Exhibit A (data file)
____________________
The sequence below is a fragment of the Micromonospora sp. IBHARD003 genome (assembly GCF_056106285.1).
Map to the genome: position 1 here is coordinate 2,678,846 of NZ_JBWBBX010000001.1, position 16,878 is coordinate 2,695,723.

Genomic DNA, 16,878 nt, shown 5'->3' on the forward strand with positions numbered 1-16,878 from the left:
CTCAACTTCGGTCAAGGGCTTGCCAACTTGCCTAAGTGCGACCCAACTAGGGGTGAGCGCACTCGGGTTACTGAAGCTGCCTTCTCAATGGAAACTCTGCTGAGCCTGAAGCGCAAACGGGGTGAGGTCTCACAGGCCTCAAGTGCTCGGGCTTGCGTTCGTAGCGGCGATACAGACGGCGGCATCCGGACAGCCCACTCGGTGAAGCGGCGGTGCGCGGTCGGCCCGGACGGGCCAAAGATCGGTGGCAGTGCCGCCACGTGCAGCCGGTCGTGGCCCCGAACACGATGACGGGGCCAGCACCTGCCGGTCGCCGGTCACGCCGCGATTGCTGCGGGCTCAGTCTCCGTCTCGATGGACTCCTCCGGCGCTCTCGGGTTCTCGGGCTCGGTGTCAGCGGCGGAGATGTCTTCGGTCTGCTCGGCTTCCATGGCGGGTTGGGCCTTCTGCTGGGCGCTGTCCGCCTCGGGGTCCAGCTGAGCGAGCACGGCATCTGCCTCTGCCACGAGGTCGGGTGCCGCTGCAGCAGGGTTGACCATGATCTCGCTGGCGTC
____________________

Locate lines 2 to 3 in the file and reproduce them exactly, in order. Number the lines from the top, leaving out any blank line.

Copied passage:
Map to the genome: position 1 here is coordinate 2,678,846 of NZ_JBWBBX010000001.1, position 16,878 is coordinate 2,695,723.

Genomic DNA, 16,878 nt, shown 5'->3' on the forward strand with positions numbered 1-16,878 from the left: